First firing wrap up

The terra sig I made up last week and fired this weekend didn’t turn out like I expected. The color is nice, a really creamy white, but I was hoping for a pure white. I know I put together a bright white a few years ago; apparently I didn’t right down the recipe where I could find it again. The texture was also a bit disappointing. There seemed to be a lot of large particles in the sig, which surprised me. I thought I was really careful when siphoning off the settled mixture.

My next sig will be an XXSagger (this one was a Gold Art). I may try and get my hands on a different deflocculant too. For the Gold Art I used epsom salt, which seems to be less favored among potters who use terra sigs than some other things.

Sunday I tried smoking the terra sig. I couldn’t find the instructions I wanted, the ones I read on how to do this a few weeks ago. I started with the largest piece of the work which blew up in the firing. I laid some butternut squash peels, corn husks and newspaper over the shard and wrapped it in tinfoil. This is what came out:


The dark brown, glossy areas are the burned out red underglaze.

I turned the lower section of the kiln on medium and checked the tinfoil saggar at half an hour. When I looked in I saw the the second element up from the bottom was not hot. I’m not surprised one of the elements is bad on a kiln this old. The elements themselves are pretty crusty. I called Euclids for a quote on new elements, which will run me about $140 ($38 for four elements, minus a 10% discount for buying a full set). I also learned while talking to the element man that my kiln — a Knight model 103 according to the kiln itself — is missing a section. Model 103 is supposed to have three sections; mine only has two.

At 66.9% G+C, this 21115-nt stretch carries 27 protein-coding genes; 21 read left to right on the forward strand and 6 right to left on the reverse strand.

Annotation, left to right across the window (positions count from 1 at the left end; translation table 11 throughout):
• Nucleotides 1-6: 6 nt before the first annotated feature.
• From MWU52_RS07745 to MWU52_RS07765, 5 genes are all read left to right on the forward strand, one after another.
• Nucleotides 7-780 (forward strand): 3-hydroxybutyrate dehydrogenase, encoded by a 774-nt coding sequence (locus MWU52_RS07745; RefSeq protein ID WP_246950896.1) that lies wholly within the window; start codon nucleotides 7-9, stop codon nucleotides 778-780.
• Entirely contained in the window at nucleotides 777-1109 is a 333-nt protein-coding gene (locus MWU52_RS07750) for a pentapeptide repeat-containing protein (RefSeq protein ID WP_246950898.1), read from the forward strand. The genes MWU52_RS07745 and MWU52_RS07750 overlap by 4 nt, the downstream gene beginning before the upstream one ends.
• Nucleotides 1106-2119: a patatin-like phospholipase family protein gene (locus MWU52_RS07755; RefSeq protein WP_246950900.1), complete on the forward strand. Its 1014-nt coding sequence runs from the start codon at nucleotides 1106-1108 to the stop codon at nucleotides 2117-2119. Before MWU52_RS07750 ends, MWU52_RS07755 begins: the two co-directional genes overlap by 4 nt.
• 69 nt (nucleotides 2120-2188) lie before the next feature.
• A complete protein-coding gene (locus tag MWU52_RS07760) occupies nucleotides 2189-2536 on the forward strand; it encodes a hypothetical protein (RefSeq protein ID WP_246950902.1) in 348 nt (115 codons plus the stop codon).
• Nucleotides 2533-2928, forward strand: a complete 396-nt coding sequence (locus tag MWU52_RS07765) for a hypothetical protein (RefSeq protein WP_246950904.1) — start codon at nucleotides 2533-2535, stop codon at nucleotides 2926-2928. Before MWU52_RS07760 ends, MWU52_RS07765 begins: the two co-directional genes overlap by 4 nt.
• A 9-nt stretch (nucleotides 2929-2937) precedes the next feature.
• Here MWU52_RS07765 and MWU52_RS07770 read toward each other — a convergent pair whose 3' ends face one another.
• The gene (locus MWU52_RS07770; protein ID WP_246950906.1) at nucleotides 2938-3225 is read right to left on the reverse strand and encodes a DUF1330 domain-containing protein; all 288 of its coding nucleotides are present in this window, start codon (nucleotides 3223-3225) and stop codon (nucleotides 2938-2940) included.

I don’t know if I can spring for the new elements right now. The kiln still made it to cone 04, although probably in a very inefficient way. I’ll be eager to see our electric bill this next cycle. After test firing our bill wasn’t any different than normal. This first firing, however, took a lot longer.

Correction: It appears all of the elements actually do function. I’m smoking some more of the terra sigs today and noticed the questionable element was red. Apparently, as I read a couple weeks ago, the kiln’s bottom element fires up before the second from the bottom in order to heat the kiln more evenly.


About pcNielsen
Paul Nielsen founded The Aesthetic Elevator late in 2005. He owns a piece of paper, located somewhere in his house (not on the wall), stating that he earned a B.F.A. from the University of Nebraska around about 2001. While there, he studied studied architecture, graphic design and ceramics, graduating with a degree in studio art. Paul presently serves as communications manager for a small non-profit doing their print design and marketing. He spends as much time sculpting in his studio as possible — which is not nearly enough. Visit his website at

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